Alarm and Trip Systems

Alarm and Trip Systems

The purpose of an alarm system is to bring a malfunction to the attention of operators and maintenance personnel, whereas the purpose of a trip system is to shut down a system in an orderly fashion when a malfunction occurs, or to switch failed units over to standby units. The elements used in the process control system are the first warnings of a failure. This could show up as an inconsistency in a process parameter, or as a parameter going out of its set limits.

The sensors and instruments used in the alarm and trip system are the second line of defense, and must be totally separate from those used in the process control system. Alarm and trip system information and its implementation are given in ANSI/ISA-84.01-1996—Application of Safety Instrumented Systems for the Process Control Industry.

Safety Instrumented Systems

The alarm and trip system, or Safety Instrumented System (SIS), has its own sensors, logic, and control elements, so that under failure conditions, it will take the process to a safe state to protect the personnel, facility, and environment. To ensure full functionality of the SIS, it must be regularly tested. In an extreme situation, such as with deadly chemicals, a second or third SIS system with redundancy can be used in conjunction with the first SIS system, to ensure as close to 100% protection as possible.

The sensors in the SIS usually will be of a different type than those used for process control. The control devices are used to accurately sense varying levels in the measured variable, whereas the SIS sensor is used to sense a trip point, and will be a much more reliable, rugged, and high-reliability device. The use of redundancy in a system cannot be used as a justification for low reliability and inexpensive components.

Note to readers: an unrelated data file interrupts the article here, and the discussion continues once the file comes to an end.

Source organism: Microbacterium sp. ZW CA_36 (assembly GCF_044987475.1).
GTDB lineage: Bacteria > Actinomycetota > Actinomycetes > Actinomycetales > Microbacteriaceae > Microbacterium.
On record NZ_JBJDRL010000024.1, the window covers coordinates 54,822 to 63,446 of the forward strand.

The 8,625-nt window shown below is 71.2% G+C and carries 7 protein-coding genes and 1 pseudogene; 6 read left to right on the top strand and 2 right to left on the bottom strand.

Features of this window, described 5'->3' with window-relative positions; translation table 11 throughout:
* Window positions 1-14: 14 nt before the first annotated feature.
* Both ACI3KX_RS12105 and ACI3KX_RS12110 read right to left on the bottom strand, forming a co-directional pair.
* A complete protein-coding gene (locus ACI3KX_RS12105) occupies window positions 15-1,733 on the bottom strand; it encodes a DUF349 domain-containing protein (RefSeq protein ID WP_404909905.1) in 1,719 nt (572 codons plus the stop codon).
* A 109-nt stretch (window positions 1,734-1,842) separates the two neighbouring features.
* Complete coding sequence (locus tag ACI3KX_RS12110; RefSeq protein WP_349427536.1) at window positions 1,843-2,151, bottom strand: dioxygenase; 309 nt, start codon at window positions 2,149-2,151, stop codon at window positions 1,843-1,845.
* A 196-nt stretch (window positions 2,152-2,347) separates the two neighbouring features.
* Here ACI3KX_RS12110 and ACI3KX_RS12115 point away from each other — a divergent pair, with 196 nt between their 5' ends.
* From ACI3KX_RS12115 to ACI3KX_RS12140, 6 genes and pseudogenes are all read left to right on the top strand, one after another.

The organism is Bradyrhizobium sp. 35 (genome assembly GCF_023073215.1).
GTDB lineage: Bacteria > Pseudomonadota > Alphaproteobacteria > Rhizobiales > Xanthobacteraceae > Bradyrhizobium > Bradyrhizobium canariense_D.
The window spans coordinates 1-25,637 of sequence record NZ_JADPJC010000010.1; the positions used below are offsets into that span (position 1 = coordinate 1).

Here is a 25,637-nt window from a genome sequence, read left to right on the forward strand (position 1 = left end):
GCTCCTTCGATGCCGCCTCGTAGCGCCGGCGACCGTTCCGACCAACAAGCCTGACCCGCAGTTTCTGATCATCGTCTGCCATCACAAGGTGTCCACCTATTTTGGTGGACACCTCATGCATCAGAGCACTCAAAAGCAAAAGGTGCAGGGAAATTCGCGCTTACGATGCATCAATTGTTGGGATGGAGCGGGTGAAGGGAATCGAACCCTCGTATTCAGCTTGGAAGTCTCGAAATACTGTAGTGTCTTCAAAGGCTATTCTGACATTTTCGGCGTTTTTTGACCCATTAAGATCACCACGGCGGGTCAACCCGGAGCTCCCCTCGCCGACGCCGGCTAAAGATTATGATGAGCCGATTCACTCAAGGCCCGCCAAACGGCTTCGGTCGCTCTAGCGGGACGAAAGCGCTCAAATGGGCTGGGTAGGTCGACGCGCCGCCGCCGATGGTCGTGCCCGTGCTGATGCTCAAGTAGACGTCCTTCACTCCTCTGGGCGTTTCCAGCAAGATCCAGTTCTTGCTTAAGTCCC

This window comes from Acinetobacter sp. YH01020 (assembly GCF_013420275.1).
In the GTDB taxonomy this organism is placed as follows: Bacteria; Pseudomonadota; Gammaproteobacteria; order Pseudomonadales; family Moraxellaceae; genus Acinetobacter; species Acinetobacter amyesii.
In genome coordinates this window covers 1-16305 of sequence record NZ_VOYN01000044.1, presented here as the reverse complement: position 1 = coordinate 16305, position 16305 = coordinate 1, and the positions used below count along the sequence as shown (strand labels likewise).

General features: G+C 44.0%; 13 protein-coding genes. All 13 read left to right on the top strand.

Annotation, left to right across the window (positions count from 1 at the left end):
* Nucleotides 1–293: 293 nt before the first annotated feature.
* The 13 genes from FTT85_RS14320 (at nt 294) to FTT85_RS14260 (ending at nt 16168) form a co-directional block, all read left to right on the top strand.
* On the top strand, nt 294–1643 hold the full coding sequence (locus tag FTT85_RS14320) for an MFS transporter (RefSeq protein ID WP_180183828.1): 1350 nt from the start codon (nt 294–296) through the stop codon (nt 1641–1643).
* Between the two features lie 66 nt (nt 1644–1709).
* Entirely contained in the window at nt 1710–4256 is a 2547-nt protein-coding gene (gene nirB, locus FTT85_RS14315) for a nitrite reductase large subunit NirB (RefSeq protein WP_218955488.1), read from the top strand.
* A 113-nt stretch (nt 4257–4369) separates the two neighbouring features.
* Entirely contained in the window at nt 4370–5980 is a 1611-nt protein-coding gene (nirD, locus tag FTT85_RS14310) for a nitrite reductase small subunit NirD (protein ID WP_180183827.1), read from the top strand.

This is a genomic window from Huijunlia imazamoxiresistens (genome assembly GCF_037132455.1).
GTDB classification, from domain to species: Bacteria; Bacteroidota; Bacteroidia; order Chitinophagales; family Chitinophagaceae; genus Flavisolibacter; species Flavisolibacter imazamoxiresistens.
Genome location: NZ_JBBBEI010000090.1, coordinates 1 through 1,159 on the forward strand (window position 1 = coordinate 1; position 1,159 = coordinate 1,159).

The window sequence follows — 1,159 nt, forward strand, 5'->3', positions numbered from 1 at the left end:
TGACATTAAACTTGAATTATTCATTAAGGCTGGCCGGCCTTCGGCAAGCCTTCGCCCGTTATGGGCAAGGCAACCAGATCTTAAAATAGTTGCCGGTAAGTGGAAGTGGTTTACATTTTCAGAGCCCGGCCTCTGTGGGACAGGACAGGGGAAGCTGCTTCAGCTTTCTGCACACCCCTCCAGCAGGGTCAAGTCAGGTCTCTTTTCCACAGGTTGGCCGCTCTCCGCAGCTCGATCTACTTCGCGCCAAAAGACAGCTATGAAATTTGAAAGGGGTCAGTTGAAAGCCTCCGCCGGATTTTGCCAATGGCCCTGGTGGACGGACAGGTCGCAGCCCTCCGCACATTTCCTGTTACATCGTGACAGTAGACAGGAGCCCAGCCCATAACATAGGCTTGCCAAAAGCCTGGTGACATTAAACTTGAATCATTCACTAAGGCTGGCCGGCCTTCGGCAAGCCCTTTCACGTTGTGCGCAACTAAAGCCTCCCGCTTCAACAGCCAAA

The most commonly used high performance SIS system is the dual redundancy system, which consists of the main SIS with two redundant systems. In this case, a two-out-of-three logic monitoring system determines if a single monitor or the entire system has failed. If a single failure is detected, then the probability is that a sensor, its associated wiring, or logic has failed. If more than one failure is detected, then the indication is a system failure.

A two-out-of-three logic circuit is shown in Figure (a), and the truth table is shown in Figure (b). With correct operation, the inputs are normally low (0). If one input goes high (1), it would indicate a sensor failure, and the sensor failure output would go from 0 to 1 to give warning of a sensor failure, but the system failure output would remain at 0. If two or more inputs go high, it would indicate a system failure, and the system failure out put would go from 0 to 1, as shown.

In SIS systems failure analysis, the rate of component failure is as follows:

  • Logic, 8%;
  • Sensors, 42%;
  • Control devices, 50%.

Safe Failure of Alarm and Trip